And it was. Claire performed even more beautifully than he had anticipated, and for reasons he didn't fully understand it fairly lit a fire in his heart. Their eyes locked more than once during the concert, and he had to force himself to tear his eyes away from her. As the last lingering notes of the violins died away, he gave her one last smoldering look before turning to take his bows. From the way her chest heaved as she caught her breath, he imagined her heart must have been pounding. For the first time in a very long time, he felt his own skip a beat. How could this be?
He had been so right. They were a success, she was a success, and he'd won the right to be thrilled. Yet on opening night, long after the celebrations had stopped, his exaltations had been pushed aside by more pensive thoughts.
He had been conductor of this symphony for nearly a decade. He had directed dozens of successful shows, personally assisted in the raising of millions of dollars in support of the symphony, and he should have been very happy. Most days he was. But every now and again, on a night like this one, which had been such a triumph, he gave in a bit to his melancholy, admitting that as much as it was a cliché, it was also true: he was not as young as he once had been, and sometimes he wished he had someone to share such events with.
Sure, he had René -- a friend (and occasional bedmate) good enough to stave off many a lonely night. But they would never really be lovers, and some nights he longed for a companion so intensely that it almost hurt.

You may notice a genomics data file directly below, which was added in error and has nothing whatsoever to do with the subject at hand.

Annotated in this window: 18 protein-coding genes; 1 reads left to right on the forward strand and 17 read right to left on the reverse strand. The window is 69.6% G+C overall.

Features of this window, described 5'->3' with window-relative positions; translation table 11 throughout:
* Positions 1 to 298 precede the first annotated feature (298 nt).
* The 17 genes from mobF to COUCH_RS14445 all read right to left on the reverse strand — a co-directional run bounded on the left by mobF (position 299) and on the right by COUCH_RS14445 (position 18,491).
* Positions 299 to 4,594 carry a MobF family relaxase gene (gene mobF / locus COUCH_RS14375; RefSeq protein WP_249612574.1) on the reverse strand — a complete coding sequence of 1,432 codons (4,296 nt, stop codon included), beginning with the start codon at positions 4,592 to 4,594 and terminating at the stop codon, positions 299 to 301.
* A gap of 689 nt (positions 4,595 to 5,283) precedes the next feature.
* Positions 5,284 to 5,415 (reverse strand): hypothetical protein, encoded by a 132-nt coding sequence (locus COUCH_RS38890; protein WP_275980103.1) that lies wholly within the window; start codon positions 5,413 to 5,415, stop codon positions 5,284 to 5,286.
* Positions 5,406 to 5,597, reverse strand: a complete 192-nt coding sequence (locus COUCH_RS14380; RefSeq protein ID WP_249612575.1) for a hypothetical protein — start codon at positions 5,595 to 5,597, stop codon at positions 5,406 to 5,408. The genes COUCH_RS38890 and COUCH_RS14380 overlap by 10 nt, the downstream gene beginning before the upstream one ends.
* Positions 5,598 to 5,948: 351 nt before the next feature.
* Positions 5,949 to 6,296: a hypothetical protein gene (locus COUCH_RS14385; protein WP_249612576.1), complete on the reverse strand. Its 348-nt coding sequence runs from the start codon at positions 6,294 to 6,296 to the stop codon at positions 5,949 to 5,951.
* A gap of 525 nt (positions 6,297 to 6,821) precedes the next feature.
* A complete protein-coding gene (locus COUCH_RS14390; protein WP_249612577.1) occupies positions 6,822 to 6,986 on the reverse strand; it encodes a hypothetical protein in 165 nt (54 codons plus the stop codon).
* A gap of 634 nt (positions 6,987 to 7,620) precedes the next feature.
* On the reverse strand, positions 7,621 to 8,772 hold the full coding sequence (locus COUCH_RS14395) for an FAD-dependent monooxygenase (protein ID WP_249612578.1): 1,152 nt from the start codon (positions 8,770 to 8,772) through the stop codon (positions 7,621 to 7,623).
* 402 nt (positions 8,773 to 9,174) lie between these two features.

Tonight had been one of those nights. René had been as wonderfully enthusiastic as he could have hoped for, but he sent his friend home early. It was all over for one night, and he wanted to play. So he sat at the piano in the empty auditorium and began half a dozen pieces, stopping each after only a few bars. He knew what he wanted to play, what he always wanted to play at moments like this.
It had to be Beethoven's Moonlight Sonata, the very first piece of music he remembered hearing; actually, it was the music of his very first memory. He'd been four, perhaps, and it had been a cold winter night long ago. Something had woken him from a sound sleep, and he had edged out into the hallway, away from the room where his brothers slept. He had made his way down toward the dim, flickering lights of the candles no doubt burning to their nubs on the dining room table.
At the end of the hallway, the door stood open. The chill breeze blew in and the powdery snow was falling outside. He could only see a few feet past the door, and then the light from indoors no longer penetrated the deep, dark night.
He had rubbed his eyes, still bleary from sleep and dreams. That's when he'd heard it: the music coming from nearby.
Around the corner, his grandmother sat at the piano, on which several rapidly melting candles sat throwing a dim circle of creamy light into the room. His grandfather -- the happy, clever man who had lived only another six years before succumbing to cancer -- sat beside his wife, beaming at her. Just at the edge of the light were his parents, looking young, carefree, and very much in love. His mother's belly was rounded softly; she'd been about four months pregnant with Sebastien's younger sister, Justine.